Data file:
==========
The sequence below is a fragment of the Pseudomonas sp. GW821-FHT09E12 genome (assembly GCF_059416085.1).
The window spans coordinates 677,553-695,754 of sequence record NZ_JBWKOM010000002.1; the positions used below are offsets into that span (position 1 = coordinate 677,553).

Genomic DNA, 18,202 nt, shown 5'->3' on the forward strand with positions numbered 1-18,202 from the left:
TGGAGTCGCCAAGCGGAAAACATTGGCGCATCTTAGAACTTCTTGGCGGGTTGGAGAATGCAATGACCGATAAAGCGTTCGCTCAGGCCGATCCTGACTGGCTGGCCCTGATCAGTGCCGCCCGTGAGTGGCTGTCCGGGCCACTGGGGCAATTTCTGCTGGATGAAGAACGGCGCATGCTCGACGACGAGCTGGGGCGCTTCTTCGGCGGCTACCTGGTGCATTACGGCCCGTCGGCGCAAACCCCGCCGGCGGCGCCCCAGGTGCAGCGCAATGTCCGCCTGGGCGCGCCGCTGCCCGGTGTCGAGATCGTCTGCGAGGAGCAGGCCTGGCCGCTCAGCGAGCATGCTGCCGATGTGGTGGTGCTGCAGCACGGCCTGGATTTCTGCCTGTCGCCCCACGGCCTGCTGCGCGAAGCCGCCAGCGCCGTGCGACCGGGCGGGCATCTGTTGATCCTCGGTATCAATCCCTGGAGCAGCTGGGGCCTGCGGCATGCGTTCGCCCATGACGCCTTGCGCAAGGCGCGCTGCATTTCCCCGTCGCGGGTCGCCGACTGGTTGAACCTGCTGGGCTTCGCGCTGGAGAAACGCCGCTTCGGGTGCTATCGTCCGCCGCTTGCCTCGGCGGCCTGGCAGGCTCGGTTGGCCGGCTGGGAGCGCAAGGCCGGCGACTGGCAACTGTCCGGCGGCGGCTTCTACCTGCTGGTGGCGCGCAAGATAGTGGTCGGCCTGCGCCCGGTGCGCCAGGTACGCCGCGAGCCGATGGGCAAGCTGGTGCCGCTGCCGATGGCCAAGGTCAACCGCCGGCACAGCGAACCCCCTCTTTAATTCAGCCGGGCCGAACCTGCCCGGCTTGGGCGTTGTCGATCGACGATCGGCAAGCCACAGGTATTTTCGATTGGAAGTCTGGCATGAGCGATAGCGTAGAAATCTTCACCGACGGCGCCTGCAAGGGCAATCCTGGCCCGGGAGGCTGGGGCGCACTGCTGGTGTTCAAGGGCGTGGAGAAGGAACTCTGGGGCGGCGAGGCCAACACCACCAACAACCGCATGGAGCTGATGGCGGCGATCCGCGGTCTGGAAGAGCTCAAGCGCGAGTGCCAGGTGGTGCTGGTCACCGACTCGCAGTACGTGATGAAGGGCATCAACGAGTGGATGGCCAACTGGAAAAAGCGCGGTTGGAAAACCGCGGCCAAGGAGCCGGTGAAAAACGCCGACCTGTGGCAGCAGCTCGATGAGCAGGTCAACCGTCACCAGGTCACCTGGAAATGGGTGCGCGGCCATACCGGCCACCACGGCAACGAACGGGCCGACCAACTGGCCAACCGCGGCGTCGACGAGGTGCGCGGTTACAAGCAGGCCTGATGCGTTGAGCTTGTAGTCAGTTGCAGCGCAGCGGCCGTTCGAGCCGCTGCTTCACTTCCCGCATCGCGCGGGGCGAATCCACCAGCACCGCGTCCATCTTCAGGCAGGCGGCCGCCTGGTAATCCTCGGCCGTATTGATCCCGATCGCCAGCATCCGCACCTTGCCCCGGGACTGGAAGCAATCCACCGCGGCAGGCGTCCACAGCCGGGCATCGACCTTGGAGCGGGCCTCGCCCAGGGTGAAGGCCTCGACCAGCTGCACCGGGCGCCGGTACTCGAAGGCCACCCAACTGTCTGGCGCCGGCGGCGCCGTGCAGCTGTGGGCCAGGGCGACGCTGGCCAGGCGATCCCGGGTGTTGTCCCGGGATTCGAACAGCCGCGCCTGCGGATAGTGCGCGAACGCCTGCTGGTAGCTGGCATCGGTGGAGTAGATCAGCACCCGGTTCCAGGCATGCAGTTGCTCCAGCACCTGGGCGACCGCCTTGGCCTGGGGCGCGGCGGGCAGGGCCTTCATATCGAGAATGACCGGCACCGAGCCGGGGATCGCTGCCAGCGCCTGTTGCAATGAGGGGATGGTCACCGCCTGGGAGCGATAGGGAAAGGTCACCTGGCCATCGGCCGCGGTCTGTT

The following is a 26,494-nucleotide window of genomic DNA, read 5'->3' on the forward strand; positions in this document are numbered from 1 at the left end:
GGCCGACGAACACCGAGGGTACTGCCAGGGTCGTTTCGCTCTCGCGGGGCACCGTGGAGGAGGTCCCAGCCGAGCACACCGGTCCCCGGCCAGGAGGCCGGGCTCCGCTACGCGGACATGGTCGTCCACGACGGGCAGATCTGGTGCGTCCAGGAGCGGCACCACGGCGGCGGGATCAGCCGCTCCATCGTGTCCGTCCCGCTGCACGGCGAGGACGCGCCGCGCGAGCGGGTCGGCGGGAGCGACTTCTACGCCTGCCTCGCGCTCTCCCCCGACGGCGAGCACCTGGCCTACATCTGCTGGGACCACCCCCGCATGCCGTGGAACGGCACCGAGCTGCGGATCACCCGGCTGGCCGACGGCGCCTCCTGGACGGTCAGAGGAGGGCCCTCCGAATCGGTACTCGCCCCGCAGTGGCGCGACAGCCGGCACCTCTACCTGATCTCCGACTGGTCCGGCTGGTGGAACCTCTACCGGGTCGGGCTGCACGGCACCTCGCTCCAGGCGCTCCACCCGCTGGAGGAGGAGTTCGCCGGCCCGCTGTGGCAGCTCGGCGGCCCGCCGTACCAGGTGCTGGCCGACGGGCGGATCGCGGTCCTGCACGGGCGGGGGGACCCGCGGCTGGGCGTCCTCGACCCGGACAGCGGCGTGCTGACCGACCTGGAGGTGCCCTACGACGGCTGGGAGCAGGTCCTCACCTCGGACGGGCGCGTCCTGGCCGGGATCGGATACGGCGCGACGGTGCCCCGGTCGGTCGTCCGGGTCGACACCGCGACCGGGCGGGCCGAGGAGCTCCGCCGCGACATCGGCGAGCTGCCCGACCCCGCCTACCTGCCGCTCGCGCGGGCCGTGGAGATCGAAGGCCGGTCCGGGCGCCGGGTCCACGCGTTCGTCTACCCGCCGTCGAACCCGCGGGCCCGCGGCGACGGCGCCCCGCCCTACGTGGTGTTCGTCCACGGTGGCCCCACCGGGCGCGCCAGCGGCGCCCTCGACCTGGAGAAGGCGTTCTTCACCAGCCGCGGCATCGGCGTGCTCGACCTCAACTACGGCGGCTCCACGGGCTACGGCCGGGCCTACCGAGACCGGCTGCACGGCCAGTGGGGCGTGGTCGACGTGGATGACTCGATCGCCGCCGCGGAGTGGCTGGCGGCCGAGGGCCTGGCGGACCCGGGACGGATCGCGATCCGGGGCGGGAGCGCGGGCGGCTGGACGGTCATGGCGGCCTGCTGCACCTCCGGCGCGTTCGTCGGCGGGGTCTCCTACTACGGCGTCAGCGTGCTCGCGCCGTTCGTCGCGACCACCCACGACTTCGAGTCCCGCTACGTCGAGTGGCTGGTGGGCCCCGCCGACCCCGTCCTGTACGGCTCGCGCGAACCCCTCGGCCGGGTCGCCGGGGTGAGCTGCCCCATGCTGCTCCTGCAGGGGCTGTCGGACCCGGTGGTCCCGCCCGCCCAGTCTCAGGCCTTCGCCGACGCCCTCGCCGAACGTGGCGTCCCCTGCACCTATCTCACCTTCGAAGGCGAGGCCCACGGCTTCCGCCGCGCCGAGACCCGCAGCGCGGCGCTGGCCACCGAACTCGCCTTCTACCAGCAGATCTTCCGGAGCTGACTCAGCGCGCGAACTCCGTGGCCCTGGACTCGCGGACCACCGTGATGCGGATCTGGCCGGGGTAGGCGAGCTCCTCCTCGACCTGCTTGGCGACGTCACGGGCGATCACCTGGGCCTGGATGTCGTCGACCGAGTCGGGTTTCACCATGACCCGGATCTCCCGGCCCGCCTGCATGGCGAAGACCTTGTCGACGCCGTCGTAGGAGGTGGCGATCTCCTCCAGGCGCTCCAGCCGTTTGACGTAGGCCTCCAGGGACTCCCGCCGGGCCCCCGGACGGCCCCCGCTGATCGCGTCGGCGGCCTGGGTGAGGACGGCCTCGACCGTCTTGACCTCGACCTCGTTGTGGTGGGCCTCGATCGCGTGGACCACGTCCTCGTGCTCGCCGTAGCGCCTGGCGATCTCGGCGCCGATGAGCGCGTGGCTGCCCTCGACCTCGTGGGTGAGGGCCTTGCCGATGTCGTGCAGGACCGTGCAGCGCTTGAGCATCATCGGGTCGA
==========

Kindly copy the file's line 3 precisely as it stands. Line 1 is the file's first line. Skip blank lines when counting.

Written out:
Genomic DNA, 18,202 nt, shown 5'->3' on the forward strand with positions numbered 1-18,202 from the left: